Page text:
passwords through favorites = bad idea

My credit union decided to change their password recovery system today. Now, you have to choose three questions and answer them. The problem is that they are all “What is your favorite n” where n is restaurant, band, movie, song, actor, book, drink, food, place, past-time…

Uhh… have we not learned anything? People’s favorites change over time. This is not something that a customer will remember and if it is stable, it is probably all over the web on their profiles for dating and social network sites. So not only is this not a reliable way to help customers, it’s about as insecure as you can get. Furthermore, the likelihood of a person writing this down is *huge* because it’s not something that they know by heart (like “where were you born” or “what’s your first pet’s name”).

Can people please stop using favorites in the password recovery process? Pretty please with a cherry on top??

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6 thoughts on “passwords through favorites = bad idea

  1. Dossy Shiobara

    Oh, come on danah … you don’t actually *answer* the question, do you? Regardless of the question, I tend to use the same answers, like “beats me” or “fucked if I know.”

    That way, when I call and they ask the verification question and my answer, I get to say things like “fucked if I know” at them and they have to acknowledge it as correct.

    What’s even better is when the system allows you to enter your OWN question in free-form text. #1 on my list: “Would you like to see me naked?” I won’t reveal the answer I use (so you can’t pwn my accounts) but it’s great fun to make a Customer Service Rep have to ask me that question on the phone.

    That reminds me, I could start calling some customer service numbers, just for thrills.

    Yeah, I’m childish, immature and possibly evil. But, I’m having a blast.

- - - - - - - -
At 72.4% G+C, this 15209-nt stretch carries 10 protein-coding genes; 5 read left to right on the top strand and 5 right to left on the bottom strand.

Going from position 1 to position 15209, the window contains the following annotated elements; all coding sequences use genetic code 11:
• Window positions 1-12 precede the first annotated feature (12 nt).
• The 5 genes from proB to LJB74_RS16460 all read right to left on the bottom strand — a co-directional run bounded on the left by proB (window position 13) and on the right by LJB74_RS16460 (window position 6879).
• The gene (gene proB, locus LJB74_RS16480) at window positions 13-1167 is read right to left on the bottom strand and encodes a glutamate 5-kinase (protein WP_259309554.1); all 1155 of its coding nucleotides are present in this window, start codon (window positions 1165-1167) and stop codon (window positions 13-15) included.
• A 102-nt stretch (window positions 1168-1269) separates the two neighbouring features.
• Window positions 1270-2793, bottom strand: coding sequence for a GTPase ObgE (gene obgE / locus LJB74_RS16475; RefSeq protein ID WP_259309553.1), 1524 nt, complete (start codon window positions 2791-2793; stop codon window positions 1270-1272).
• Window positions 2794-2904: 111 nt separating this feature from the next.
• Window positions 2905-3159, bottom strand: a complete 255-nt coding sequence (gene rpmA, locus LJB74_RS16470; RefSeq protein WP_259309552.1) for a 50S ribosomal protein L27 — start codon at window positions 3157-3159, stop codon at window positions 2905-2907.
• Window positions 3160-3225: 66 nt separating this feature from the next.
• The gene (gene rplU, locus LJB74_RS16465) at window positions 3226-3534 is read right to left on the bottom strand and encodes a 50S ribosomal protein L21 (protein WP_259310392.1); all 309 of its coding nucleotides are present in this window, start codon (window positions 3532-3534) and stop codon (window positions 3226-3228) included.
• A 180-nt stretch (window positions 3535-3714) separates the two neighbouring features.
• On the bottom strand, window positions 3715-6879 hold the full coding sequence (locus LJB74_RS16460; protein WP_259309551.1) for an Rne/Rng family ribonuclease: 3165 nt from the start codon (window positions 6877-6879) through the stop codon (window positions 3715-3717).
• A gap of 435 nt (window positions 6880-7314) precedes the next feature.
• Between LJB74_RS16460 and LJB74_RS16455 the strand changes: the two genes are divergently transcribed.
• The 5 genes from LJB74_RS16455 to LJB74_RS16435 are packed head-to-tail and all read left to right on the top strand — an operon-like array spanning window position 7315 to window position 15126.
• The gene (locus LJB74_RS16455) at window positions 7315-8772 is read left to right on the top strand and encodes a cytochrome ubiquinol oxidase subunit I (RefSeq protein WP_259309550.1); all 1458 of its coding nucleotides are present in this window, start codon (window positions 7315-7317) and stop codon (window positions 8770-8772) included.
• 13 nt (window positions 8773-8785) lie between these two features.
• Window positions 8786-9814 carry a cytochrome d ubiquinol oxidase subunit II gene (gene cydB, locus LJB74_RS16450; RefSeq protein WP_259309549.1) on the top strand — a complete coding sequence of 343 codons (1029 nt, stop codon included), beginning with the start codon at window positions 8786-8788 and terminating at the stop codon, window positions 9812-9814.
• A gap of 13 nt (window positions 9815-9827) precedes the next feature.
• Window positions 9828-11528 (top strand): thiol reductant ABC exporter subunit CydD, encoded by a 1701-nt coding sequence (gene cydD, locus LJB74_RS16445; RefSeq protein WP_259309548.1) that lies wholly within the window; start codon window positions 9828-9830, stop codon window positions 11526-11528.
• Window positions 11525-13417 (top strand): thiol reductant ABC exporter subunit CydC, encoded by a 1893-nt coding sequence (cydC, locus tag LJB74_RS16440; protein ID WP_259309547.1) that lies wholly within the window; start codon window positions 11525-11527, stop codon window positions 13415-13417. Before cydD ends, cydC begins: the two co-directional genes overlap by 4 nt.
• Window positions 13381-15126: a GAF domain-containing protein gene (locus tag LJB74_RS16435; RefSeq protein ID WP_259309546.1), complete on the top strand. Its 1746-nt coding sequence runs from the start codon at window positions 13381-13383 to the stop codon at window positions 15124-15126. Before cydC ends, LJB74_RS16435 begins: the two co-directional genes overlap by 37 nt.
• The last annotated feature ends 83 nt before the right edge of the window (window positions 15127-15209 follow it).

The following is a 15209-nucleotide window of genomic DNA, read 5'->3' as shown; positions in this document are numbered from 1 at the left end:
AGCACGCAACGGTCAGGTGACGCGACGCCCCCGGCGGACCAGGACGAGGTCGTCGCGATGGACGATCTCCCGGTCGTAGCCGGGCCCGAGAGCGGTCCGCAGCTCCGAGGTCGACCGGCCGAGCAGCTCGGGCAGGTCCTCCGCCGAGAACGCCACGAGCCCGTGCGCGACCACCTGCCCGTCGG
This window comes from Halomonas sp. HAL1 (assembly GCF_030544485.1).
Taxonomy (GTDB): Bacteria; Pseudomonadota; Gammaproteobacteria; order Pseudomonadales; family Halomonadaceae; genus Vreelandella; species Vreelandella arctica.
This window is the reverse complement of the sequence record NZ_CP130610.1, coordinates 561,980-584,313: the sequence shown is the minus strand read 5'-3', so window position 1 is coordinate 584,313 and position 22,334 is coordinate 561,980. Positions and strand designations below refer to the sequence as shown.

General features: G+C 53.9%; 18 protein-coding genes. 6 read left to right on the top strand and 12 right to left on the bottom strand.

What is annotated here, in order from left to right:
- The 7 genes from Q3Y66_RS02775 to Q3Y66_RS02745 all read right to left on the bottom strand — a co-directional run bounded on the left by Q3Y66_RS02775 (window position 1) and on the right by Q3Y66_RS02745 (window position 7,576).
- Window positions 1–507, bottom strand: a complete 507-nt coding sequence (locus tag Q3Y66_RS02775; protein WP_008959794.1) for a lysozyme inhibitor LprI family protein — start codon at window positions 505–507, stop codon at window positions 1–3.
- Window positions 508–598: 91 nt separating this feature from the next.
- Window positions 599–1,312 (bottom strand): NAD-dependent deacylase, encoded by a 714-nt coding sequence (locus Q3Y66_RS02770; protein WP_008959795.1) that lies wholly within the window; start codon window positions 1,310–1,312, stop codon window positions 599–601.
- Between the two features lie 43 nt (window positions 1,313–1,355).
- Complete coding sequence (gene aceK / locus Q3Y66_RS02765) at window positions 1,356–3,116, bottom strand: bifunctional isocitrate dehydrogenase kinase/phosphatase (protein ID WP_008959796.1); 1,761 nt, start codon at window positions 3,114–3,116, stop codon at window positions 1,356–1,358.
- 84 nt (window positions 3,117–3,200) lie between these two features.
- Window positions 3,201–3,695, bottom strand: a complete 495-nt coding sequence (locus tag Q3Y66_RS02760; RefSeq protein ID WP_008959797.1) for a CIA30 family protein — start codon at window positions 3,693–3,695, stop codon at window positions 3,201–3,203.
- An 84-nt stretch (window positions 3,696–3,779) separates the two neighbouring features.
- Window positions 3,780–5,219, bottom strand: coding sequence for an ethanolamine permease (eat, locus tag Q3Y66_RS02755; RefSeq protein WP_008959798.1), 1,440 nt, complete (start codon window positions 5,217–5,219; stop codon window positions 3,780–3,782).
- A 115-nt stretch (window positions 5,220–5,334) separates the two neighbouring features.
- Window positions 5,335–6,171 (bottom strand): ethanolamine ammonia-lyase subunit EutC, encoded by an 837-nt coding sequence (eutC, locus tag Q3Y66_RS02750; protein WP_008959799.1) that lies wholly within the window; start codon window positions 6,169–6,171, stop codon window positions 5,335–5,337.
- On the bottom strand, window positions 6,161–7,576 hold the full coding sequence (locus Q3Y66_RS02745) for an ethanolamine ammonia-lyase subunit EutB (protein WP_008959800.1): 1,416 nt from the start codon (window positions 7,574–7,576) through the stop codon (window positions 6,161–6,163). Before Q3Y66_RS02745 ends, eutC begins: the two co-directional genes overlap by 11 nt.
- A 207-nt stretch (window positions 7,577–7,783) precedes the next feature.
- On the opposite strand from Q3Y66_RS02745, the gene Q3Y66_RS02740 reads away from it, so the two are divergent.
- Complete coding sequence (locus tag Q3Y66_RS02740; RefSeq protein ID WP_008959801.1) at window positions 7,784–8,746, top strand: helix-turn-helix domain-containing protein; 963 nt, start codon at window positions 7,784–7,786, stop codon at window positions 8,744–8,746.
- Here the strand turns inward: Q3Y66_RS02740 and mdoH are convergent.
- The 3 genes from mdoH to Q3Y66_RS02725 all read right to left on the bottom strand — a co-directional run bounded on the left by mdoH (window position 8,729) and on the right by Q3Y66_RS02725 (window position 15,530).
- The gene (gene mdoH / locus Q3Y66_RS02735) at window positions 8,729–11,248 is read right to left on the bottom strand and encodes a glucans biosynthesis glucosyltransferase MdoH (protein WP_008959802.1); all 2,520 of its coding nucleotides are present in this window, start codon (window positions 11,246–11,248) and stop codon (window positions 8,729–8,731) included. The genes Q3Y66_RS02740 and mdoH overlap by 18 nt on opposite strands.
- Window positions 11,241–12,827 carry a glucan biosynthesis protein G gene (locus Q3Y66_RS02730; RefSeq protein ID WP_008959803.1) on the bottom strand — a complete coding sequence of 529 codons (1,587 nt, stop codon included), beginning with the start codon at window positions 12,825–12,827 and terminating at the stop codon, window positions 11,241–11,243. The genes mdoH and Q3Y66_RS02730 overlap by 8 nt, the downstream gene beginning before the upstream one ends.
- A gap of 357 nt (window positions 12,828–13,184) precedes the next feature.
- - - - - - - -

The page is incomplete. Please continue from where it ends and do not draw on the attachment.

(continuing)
2. Bob Aman

    I switched off my credit union account to a NetBank account (which I’m very pleased with, btw) recently because I managed to brute force hack my way into my own account in under 5 minutes. They required 4 character numeric-only passwords, and your “username” is your account number, which is available for any would-be hacker on every check you write. Plus, there wasn’t a limit on how many times you could enter an invalid password. So I just wrote a quick-n-dirty Ruby script that run through every combination of numbers from 0000-9999. My password (issued by them, not set by me) happened to be on the lower end of the spectrum. 5 minutes to crack my way in. I never got a warning related to the incident. It’s been almost 6 months since I did it.

    Banking websites, sadly, are frequently less secure than the average blog.

  3. John Bachir

    I blogged about this very same thing a while back, here. My main problem was that I actually didn’t have answers for any of the questions.

    Some of the questions are completely absurd… what book did you enjoy the most? Yes yes of course, Where the Red Fern Grows, now and forever.

  4. tiffany

    agreed… er, mostly. users should also be diligent in changing their password and security questions to something that *isn’t* common knowledge and easily found. per

  5. Tobias D. Robison

    Security expert Bruce Schneier ( has pointed out that your “password recovery” system is usually MUCH less secure than your password itself. He recommends NOT using the recovery system; for example, type random data (without looking) in response to the questions to make sure that neither you nor anyone else can guess the answers.

    – Precision blogger

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